[Norman, Donald. The Design of Everyday Things. New York: Basic Books. 1988. p. 188] 3
Direction Venice from 08:00 to 14:30 Every hour on ’00 and ’30 Prices: 15€ / μ27€
Orange Line Stop 1 min 30 min
Static data visualization of Alilaguna waterbus service connecting Marco Polo airport with San Marco in Venice area.
Until now we have considered the actions to design interactions often talking about the importance of users. However, we have to focus on specific users, we ÂŤhave to have a clear picture of what they are thinking aboutÂť.4 Actions focusing on user remind that the main reason to design interactions is certainly not to create a good interface itself: interaction design must consider users and what they are and want to do, creating precisely tools and allowing them to successfully achieve their hidden desires. For example, if you see the case of Graphical User Interface, we can say that users do not want to enjoy a series of windows on the screen, but definitely want to create, save, store and find data for their work or their personal life. In order to understand what users do, the first activity is look and wonder how people do things and why. During the development of interaction design as discipline, the methods introduced by IDEO were very successful. In the nineties in this field human factors research began to have a significant role, and designers were looking for a way to involve more users in the design process. Through the use of method cards (especially created by IDEO)5 it was possible to create opportunities for creative thinking between the team and the other people. From all the researches on users, through interviews, tests and participatory design experiences, the design team can develop a set of ideas and point to a target. The designer can imagine personas, which are fictitious users working as archetypes. Personas are a powerful tool in the design strategies to direct activities towards special needs: these users do not exist, but often are so real in their features that they really live in the designerâ€™s mind. Their life is very special; they are very different to each other and yet they are very demanding. This means that personas are the way to carry on a user-centered design.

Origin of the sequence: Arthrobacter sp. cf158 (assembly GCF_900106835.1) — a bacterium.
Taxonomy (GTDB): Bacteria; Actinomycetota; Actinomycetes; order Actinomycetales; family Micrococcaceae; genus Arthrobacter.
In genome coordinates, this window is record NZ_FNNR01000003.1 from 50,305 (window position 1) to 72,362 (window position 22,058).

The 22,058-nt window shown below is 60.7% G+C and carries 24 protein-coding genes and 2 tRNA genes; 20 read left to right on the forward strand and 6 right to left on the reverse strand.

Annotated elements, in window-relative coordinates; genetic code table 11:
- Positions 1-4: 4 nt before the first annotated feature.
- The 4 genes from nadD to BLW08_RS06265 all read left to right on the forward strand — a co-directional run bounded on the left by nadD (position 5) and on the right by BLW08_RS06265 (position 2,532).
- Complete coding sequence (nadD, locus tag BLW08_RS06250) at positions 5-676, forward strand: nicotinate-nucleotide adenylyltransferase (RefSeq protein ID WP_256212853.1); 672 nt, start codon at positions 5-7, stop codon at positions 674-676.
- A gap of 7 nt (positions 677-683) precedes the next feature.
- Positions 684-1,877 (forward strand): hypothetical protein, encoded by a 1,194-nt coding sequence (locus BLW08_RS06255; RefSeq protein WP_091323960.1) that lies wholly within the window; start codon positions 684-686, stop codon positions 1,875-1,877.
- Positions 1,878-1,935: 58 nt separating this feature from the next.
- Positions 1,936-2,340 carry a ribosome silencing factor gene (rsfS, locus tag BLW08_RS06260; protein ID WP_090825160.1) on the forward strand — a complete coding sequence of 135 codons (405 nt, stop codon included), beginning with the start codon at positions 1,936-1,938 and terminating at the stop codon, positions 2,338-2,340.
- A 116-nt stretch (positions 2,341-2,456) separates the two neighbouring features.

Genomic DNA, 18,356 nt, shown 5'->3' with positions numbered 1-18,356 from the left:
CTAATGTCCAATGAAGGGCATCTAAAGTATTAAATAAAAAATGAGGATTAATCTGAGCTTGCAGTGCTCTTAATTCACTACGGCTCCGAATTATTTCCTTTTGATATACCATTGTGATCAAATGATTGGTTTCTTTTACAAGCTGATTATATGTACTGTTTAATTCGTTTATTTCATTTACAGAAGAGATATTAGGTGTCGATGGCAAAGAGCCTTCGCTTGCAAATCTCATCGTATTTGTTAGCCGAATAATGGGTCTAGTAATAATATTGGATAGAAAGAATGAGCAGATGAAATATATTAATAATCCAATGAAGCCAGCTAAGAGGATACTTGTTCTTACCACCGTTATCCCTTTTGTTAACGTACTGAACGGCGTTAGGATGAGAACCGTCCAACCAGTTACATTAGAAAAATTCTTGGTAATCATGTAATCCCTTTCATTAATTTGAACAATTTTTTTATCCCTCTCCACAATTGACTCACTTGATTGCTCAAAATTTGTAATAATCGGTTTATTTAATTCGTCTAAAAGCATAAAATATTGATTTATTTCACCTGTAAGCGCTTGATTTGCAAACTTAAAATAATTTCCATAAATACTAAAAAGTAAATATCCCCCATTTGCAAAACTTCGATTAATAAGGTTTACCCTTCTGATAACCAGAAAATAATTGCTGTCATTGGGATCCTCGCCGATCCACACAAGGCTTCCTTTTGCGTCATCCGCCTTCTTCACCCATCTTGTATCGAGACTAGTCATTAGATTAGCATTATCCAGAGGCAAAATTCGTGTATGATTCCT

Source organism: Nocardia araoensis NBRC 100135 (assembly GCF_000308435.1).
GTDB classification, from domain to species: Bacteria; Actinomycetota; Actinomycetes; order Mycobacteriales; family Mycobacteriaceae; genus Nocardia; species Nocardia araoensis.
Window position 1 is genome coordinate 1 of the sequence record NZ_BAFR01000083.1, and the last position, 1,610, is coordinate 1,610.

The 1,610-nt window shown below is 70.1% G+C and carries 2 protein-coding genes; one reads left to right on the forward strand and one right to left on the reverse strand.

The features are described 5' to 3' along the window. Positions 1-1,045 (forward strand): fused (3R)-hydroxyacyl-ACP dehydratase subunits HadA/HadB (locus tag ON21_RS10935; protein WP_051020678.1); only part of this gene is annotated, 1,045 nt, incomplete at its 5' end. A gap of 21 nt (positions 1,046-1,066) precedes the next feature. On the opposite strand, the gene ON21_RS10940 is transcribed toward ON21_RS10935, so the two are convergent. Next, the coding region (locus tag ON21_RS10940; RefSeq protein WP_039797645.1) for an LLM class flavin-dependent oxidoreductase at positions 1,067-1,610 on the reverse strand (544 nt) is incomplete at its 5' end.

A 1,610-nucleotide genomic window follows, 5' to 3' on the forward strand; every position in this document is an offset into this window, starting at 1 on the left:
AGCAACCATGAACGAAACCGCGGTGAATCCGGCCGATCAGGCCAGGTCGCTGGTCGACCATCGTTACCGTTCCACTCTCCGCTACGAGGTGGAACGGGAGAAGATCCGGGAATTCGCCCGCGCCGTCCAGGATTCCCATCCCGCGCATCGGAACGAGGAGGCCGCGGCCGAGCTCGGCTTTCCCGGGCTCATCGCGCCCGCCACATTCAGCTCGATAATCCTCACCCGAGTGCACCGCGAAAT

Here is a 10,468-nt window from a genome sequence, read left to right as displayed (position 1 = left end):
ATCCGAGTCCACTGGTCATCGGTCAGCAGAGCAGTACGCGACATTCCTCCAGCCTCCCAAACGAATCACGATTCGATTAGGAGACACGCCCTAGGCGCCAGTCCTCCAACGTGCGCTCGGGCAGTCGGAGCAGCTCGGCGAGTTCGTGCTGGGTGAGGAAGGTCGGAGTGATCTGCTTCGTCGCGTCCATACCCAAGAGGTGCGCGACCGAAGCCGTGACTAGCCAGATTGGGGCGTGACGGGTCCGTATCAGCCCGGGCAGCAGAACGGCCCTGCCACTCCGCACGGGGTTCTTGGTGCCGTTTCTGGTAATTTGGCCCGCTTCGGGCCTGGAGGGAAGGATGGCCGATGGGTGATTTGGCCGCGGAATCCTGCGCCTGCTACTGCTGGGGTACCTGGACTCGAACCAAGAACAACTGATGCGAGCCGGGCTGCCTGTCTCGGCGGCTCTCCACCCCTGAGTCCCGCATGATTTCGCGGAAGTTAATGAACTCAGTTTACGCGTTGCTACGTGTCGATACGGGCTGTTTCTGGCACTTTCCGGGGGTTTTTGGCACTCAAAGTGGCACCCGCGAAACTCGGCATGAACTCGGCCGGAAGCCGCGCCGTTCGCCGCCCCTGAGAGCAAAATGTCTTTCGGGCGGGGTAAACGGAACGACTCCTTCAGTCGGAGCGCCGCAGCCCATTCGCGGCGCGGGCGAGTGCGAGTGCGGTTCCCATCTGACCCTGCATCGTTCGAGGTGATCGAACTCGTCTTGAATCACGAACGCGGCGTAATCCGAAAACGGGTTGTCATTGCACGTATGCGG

[Moggridge, Bill. Designing Interactions. Cambridge: MIT Press. 2006. p. 131] 4
[Ibid. p. 667]